Most business owners are passionate about their businesses and love being involved in growing and developing their companies. At some point though you will need/want to exit your business, so you will need an exit strategy.
What’s one of those? An exit strategy is a plan that you put in place with the ultimate goal of removing yourself from the business, after all you are going to have to ‘retire’ at some point aren’t you? So, how do you put a plan together? The best place to start is with your end goal and then work backwards.
Step one – start with your exit date? Look ahead 5, 10 or 20 years in the future, or maybe less if you have left it a bit late. Having an exit date will help you to start to think about what you want to do with the business and what you will need to have in place to allow that to happen.
Step two – decide what you want to do with your business?
- Is a Management Buy Out (MBO) right for your business? If this is your exit plan then you need to think about the steps you’ll have to have in place in order to make it work. The starting point is to make sure you have a strong senior leadership team in place. Doing this will allow your team to gain valuable experience before they take over, and you’ll be on hand should they need advice. With the day to day tasks covered you’ll also be able to finalise your exit strategy in detail.
- Do your children wish to take over? Whilst this might be your preferred solution, my advice is not to let your heart rule your head. If they’re already working in the business and have a good working relationship with the team then this may be simple. If however they’re not involved how will you introduce them, after all for the business to continue to run successfully after you leave you need them to be able to build a good working relationship with the existing staff.
- Employ a general manager and keep the company. If you want to use your business as a possible pension pot this could be a good option. Taking on a general manager to do the day to day running of the company provides you with a safe pair of hands who can take the helm and relieve you of the day to day running of the business. You might wish to take on the role of Chairman or Non-Executive Director, providing guidance when required for which you might be paid a dividend.
- Sell and walk away. This may be the best option if you don’t have a anyone you can hand the business onto. It will still require you to have built up value in the business so that you can sell it. You can choose to use an intermediary to help you to get the best price. You may need to make changes to your business in order to get the best price.
Step three – how healthy is your business? Before you start making your plans it’s important to get an objective overview of how fit for purpose your business is. This will look at the four key areas of your business time, team, money and systems. You need to have this so that you can achieve the most value for your business.
This process will also help you to see which areas will need to be worked on in order to get you to where you want to be. Taking on a general manager will require there to be money in the business to pay their wages. If you’ve decided to sell the business then you’ll need to ensure you have something of value you can sell, this may be your client base and income/profit, perhaps intellectual property, maybe it’s machinery or a manufacturing process.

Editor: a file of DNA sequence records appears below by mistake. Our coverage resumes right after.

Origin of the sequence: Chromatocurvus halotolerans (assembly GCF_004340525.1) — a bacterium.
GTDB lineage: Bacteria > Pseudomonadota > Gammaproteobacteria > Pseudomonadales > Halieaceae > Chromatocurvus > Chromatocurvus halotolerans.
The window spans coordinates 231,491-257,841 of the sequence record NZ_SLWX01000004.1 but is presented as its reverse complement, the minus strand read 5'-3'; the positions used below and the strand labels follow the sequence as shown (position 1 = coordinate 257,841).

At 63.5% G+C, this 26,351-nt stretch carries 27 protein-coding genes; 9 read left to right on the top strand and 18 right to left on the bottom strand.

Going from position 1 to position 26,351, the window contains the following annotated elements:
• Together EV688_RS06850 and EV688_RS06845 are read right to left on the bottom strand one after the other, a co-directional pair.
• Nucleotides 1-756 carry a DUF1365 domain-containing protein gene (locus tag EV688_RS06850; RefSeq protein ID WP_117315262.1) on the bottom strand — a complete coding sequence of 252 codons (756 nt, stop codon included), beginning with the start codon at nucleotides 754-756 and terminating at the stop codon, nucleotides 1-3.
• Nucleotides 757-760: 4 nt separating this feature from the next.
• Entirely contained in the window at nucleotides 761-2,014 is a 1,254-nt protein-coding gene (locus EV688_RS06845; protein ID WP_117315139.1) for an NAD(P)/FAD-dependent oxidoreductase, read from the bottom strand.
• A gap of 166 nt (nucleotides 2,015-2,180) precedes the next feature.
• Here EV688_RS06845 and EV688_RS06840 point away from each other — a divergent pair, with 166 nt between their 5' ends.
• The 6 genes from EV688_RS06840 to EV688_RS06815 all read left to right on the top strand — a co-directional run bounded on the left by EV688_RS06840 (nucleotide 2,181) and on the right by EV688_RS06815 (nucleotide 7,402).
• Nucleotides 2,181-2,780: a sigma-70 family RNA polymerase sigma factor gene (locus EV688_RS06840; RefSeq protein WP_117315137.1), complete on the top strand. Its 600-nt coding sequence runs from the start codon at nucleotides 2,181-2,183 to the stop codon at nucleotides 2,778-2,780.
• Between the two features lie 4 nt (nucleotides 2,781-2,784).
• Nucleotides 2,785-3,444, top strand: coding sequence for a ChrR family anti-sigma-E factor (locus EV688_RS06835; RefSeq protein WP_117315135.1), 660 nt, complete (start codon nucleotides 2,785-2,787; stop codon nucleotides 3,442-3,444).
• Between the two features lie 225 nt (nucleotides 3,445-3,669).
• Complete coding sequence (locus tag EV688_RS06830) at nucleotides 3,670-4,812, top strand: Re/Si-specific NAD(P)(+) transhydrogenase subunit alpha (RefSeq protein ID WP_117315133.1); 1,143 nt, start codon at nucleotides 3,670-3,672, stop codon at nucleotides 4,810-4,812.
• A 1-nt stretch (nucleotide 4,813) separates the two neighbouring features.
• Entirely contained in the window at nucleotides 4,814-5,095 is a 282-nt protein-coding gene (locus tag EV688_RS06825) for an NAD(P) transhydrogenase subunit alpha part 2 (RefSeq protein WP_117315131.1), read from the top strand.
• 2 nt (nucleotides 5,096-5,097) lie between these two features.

Step four – prepare your finances. You need to put together an accurate account of both your personal and professional finances. This will do 2 things, enable you to consider what you need to exit the business and provide you with the lifestyle you deserve and what potential value there is in your business. Thinking about this at the start of your planning process will help you to take the actions you need to take to increase or add value to the business.
Step five – develop your leadership team. If your plan is for there to be a management buyout or to put a General Manager in place to take over you’re going to need to ensure you have the right people in the right places to ensure a smooth handover. It’s never too early to start planning who you want in key roles. A strong Leadership Team is vital, you also need to start delegating elements of your role to them, this will also have the added benefit of enabling you to free up time to finalise your exit strategy.
Step six – speak to investors. The next step is for you to speak to your stakeholders and investors. You need to inform them of your wish to leave the business and outline the plan you have in order to achieve this. You’ll also need to provide them with an overview of how you expect to repay them.
Step seven – tell your employees. Once you’ve finalised your plans you’ll need to inform your employees. This is likely to be emotional on both sides and something that needs to be handled sensitively. It is vital that you prepare for any potential questions they might have.
Step eight – let your customers know. Again this is something that needs to be done in a thought-through and considered manner. If you’re stepping down then it’s important to ensure that you introduce your clients and customers to your replacement and reassure them that the business is set to continue in the same way as before. If you are going to be closing your business then thank them for their support over the years and if possible refer them on to other businesses or services who might be able to help them in the same way that you have.
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